Wednesday, September 26, 2007


From the Archives

(26 April 2005) Here's a poem for a momentous day.

by Louis Simpson

You will never write the poem about Italy.
What Socrates said about love
is true of poetry—where is it?
Not in beautiful faces and distant scenery
but the one who writes and loves.

In your life here, on this street
where the houses from the outside
are all alike, and so are the people.
Inside, the furniture is dreadful—
flock on the walls, and huge color television.

To love and write unrequited
is the poet's fate. Here you'll need
all your ardor and ingenuity.
This is the front and these are the heroes—
a life beginning with "Hi!" and ending with "So long!"

You must rise to the sound of the alarm
and march to catch the 6:20—
watch as they ascend the station platform
and, grasping briefcases, pass beyond your gaze
and hurl themselves into the flames.

Today’s Writer’s Almanac notes the following sober anniversary:

It was on this day in 1937 that German bombers attacked and destroyed the city of Guernica in Spain. Hitler was one of the allies of the Fascist side, the side of Franco, in the Spanish Civil War, and he wanted to use the Spanish Civil War as a testing ground for his new blitzkrieg military strategy.

It was a Monday, this day in 1937, a market day in Guernica, farmers were in the town square with their harvest, shoppers filled the street, and that afternoon the German Luftwaffe attacked.

The first wave of planes dropped blast bombs that destroyed the principal buildings; the second wave flew low, gunning down the citizens; and the third wave dropped incendiary bombs to burn any remaining parts of the city. The attack lasted for three and a half hours. When it was over, almost nothing of the city remained. It was the first time in history that a city was completely destroyed from the air.

One of the people who heard the news of the bombing the following day was the painter Pablo Picasso, who was in exile in Paris. He was trying to come up with an idea for a mural to be displayed at the World's Fair in Paris that summer, and when he heard about the bombing, he began a new painting called Guernica. He did it on a huge canvas: 12 feet high, 26 feet wide, worked on it for a little more than a month. The painting he produced showed no planes, no bombs, no explosions. It was just a black and white image of a wailing woman holding a dead child in her arms, a dead man on the ground holding a broken sword, a bull, a screaming horse, a woman on fire, a woman falling to one knee, another woman leaning in a window and shining a lamp on the whole scene.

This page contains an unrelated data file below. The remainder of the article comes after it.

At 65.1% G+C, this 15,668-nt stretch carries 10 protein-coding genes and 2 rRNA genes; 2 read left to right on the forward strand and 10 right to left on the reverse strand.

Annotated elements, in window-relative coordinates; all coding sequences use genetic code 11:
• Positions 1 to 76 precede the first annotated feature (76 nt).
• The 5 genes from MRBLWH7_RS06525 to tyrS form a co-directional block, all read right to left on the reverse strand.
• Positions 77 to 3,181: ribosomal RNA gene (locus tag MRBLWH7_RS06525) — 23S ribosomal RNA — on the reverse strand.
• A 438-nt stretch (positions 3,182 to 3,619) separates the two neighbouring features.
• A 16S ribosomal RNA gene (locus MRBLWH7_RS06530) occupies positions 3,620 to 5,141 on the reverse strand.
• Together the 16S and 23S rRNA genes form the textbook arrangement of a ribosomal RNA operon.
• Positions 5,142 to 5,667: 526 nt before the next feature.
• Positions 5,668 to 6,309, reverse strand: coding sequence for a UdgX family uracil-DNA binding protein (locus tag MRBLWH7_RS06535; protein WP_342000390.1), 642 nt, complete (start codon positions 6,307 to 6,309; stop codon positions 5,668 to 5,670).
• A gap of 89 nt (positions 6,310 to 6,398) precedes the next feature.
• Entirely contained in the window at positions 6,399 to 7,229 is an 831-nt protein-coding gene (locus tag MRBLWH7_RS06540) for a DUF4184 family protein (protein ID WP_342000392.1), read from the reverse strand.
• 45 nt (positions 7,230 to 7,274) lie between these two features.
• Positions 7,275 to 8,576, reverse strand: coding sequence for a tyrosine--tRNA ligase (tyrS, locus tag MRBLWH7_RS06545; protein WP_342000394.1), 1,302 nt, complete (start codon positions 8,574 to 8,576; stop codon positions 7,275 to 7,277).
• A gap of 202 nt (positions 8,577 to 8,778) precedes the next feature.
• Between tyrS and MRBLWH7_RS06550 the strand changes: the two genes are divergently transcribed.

It was done in a primitive, almost cartoonish style to look like newsprint. It was displayed at the Paris World's Fair and people weren't sure what to make of it. Leftist critics said the painting didn't have a direct enough political message, but some people saw the painting as a warning that everything they loved was about to be lost.

Two years later Hitler invaded Poland, using the same bombing strategy, and Picasso's painting went on to become the most famous antiwar painting of the 20th Century.

Today is also the nineteenth anniversary of the world's worst nuclear accident, which occurred at the Chernobyl plant in the Soviet Union. An explosion and fire that occurred in Reactor No. 4 sent radioactivity into our atmosphere and killed 31 people instantly.

Was reading a Greenpeace article about the Savannah River Nuclear Site the other day. It has the odd distinction of being a Superfund site that the government is pouring billions into for clean-up while at the same time being a site for new bomb production, thanks to GWB's so-called thinking. So, essentially, we're making a Superfund site even more contaminated as we spend billions cleaning it up!

I guess burying all those radioactive fuel rods in cardboard boxes at this site wasn't the BEST idea...

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